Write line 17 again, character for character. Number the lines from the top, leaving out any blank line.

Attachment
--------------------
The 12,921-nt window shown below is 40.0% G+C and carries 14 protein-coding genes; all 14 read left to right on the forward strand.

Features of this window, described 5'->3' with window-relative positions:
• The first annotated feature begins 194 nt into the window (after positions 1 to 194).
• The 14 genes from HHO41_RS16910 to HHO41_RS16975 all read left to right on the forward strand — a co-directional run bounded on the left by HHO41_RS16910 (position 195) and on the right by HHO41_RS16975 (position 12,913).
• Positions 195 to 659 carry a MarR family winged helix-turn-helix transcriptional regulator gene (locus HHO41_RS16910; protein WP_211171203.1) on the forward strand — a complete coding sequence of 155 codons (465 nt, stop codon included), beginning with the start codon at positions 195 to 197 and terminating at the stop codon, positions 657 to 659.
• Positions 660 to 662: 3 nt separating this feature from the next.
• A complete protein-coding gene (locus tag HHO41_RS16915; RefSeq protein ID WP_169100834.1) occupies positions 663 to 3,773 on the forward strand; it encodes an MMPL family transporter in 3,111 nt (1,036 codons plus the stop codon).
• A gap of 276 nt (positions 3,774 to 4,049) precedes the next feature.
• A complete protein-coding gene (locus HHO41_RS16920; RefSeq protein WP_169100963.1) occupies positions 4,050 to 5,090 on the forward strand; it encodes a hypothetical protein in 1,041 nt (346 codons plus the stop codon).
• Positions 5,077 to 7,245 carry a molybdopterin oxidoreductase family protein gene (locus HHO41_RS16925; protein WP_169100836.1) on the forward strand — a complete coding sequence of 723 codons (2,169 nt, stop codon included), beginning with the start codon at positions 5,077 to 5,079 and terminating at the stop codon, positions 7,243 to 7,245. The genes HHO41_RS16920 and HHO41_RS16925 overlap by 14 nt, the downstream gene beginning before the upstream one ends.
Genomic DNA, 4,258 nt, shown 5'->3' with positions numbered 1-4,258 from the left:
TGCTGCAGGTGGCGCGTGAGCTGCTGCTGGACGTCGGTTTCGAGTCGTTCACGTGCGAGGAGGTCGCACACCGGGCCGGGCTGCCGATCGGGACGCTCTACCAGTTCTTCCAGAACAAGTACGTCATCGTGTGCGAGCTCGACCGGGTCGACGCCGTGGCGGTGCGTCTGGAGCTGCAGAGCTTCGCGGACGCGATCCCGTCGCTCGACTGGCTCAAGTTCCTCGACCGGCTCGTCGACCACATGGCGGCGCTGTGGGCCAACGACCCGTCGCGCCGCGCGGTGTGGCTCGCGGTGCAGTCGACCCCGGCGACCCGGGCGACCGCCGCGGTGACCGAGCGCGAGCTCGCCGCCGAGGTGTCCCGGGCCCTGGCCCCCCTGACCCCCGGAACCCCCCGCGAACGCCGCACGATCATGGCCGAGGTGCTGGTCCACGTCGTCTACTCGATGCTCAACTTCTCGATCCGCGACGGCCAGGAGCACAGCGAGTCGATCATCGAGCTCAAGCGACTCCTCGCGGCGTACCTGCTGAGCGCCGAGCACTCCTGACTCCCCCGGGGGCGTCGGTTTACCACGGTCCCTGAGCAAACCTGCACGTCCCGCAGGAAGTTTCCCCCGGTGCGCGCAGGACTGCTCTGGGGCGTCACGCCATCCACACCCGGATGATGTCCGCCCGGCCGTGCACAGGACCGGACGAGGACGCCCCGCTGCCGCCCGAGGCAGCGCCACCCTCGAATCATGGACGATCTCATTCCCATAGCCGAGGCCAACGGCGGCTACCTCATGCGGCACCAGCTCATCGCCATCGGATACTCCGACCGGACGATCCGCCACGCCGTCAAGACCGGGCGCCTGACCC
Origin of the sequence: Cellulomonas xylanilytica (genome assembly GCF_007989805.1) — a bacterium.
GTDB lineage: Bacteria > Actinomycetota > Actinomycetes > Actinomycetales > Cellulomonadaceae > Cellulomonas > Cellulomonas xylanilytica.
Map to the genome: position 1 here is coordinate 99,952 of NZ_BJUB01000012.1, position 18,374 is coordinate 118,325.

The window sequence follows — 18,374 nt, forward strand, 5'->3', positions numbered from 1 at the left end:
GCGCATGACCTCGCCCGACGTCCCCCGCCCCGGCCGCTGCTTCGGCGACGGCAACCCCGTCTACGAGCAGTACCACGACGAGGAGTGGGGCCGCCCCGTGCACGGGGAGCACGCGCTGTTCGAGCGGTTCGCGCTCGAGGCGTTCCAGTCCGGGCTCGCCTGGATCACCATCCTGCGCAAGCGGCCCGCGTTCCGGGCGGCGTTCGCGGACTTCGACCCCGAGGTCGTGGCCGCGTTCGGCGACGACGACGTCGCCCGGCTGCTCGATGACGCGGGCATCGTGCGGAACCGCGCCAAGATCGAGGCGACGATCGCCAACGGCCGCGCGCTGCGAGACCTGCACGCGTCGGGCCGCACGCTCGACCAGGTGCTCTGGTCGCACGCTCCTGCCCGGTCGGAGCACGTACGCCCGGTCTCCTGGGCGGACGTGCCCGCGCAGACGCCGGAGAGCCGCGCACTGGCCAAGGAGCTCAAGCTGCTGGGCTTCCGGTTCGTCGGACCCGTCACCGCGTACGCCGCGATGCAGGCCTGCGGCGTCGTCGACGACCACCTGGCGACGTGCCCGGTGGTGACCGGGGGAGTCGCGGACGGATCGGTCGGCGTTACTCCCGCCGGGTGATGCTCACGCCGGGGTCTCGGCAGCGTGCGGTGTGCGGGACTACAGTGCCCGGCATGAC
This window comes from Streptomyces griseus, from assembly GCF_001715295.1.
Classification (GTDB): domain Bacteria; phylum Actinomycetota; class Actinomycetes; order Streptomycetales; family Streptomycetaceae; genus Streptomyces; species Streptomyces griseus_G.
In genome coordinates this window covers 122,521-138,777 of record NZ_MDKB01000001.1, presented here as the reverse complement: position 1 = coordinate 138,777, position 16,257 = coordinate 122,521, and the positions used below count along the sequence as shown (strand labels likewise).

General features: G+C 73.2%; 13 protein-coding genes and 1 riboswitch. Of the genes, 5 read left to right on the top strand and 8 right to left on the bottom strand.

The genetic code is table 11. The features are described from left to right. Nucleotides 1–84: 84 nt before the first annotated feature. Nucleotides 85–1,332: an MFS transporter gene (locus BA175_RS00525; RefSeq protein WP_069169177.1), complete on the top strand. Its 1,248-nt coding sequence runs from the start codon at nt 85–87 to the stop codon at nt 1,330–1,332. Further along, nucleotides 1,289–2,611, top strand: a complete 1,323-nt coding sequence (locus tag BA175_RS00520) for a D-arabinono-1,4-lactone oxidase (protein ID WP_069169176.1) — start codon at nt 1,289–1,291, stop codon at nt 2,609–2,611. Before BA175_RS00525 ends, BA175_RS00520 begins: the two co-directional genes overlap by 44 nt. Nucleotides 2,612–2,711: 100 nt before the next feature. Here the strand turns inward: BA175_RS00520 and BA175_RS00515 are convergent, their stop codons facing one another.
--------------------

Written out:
GCGCATGACCTCGCCCGACGTCCCCCGCCCCGGCCGCTGCTTCGGCGACGGCAACCCCGTCTACGAGCAGTACCACGACGAGGAGTGGGGCCGCCCCGTGCACGGGGAGCACGCGCTGTTCGAGCGGTTCGCGCTCGAGGCGTTCCAGTCCGGGCTCGCCTGGATCACCATCCTGCGCAAGCGGCCCGCGTTCCGGGCGGCGTTCGCGGACTTCGACCCCGAGGTCGTGGCCGCGTTCGGCGACGACGACGTCGCCCGGCTGCTCGATGACGCGGGCATCGTGCGGAACCGCGCCAAGATCGAGGCGACGATCGCCAACGGCCGCGCGCTGCGAGACCTGCACGCGTCGGGCCGCACGCTCGACCAGGTGCTCTGGTCGCACGCTCCTGCCCGGTCGGAGCACGTACGCCCGGTCTCCTGGGCGGACGTGCCCGCGCAGACGCCGGAGAGCCGCGCACTGGCCAAGGAGCTCAAGCTGCTGGGCTTCCGGTTCGTCGGACCCGTCACCGCGTACGCCGCGATGCAGGCCTGCGGCGTCGTCGACGACCACCTGGCGACGTGCCCGGTGGTGACCGGGGGAGTCGCGGACGGATCGGTCGGCGTTACTCCCGCCGGGTGATGCTCACGCCGGGGTCTCGGCAGCGTGCGGTGTGCGGGACTACAGTGCCCGGCATGAC